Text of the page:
A U.S. immigration judge has refused to order the deportation of Karlis Detlavs, the 68-year-old Baltimore man who was accused of committing war crimes against Jews while serving in the Nazi-backed Latvian Legion during World War II.
Judge Emil M. Bobek ruled that none of the government's witnesses satisfactorily identified Detlavs, a Latvian native, as being the same man they saw beat and participate in the execution of Jewish residents of Latvia during the war.
In addition, Judge Bobek ruled that Detlavs cannot be deported for having lied about his membership in the Latvian Legion in his application for a U.S. visa in 1950 because "the misrepresentation" did not warrant deportation.
Detlavs conceded he lied about have served in the legion: admitting legion membership at the time would have prevented him from getting a visa to enter this country. But he denied all other charges against him.
Detlavs, who lost a leg to cancer in 1973 and has recently been hospitalized for heart trouble and gallstones, was happy but cautious yesterday when informed of the judge's decision by a reporter.
"I very lucky -- if this true," he said as he looked up from a large jigsaw puzzle he was piecing together in his tidy house in Baltimore."I will believe (it) when lawyer tells me so."
A Justice Department spokesman said yesterday it has not yet been decided to appeal the judge's ruling.
Crucial to this issue is the question of identity," wrote Judge Bobek in his undated opinion, a copy of which was obtained yesterday by The Washington Post. "Was this Respondent [Detlavs] the individual who committed the atrocities which the witnesses saw? . . . At no time did the witnesses directly identify the Respondent in the courtroom."
Instead, Bobek wrote, the witnesses relied on a photograph of Detlavs taken from his visa application in 1950, which the judge said distinctly showed one eye -- blinded in 1943 -- askew. None the less, Bobek noted, all the witnesses claimed that the picture was exactly like the man they saw in 1941 assaulting Jews in Riga and elsewhere.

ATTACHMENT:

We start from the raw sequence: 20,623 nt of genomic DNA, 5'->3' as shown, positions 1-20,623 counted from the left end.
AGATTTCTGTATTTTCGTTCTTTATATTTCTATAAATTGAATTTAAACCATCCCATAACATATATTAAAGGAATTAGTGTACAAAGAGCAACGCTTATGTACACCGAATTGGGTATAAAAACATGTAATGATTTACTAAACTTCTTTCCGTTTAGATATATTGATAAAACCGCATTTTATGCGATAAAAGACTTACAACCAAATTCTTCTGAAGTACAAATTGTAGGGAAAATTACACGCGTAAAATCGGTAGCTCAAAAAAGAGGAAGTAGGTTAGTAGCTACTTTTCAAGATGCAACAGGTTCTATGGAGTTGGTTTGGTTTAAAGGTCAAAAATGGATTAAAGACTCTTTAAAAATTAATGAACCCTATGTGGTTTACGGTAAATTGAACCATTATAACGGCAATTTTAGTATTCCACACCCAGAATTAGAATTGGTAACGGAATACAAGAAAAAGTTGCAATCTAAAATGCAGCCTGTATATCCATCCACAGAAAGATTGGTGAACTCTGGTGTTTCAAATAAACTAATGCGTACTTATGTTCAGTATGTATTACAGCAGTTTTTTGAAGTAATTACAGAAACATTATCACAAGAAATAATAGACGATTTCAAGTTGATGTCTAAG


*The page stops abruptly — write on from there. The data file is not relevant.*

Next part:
"Significantly to this Court," wrote Bobek, "no mention was made of the Respondent's eyes."
Detlavs, who retired in 1973 after 23 years as a factory worker for General Electric in Baltimore, was plucked from working class obscurity along with two other elderly East European immigrants in 1976 when the Immigration and Naturalization Service moved to deport them on the basis that all were alleged to have participated in or committed war crimes during the second world war.
Detlavs was accused of having helped select a group of Jews for execution in Latvia in 1941, "of the shooting of Jewish people," and of assaulting three Jews during the years 1941 to 1743. The INS also accused Detlavs of gaining entry to the United States by concealing his membership in the Latvian Legion from 1941 to 1944.
"We came to America and were happy," Detlavs subsequently testified. "I got a job for 75 cents an hour. Worked 23 years, educated my daughter, bought a house, paid for it. I have no debts. I am very happy man. I am very sorry I lied."
But he denied all allegations of war crimes. His witnesses included his sister, who testified that he was not in Riga at the time that some of his crimes there were supposed to have been committed.
Government witnesses testified they saw Detlavs beating Jews in Latvia on four separate occasions after German forces overran the tiny country -- since taken over by the Soviet Union -- in 1941.
"I had gone out to look for food," one witness testified at one point during the hearings, which were stretched out over two years because of the death of the original hearing judge. "I heard a terrible scream. I ran towards the fence. I looked between the boards of the fence to see where the screaming was coming from. I saw an old Jew who had already been beaten up. He wouldn't stop screaming and I saw Detlavs beating him on the face and chest."
The government has the right to appeal an immigration judge's ruling to the Immigration Board of Appeals. Yesterday, however, a Justice Department spokesman said, "I don't know whether there will be an appeal. The (judge's) decision is being reviewed now. A decision would be made sometime in the future."
He said the department would have no comment on the substance of the judge's ruling.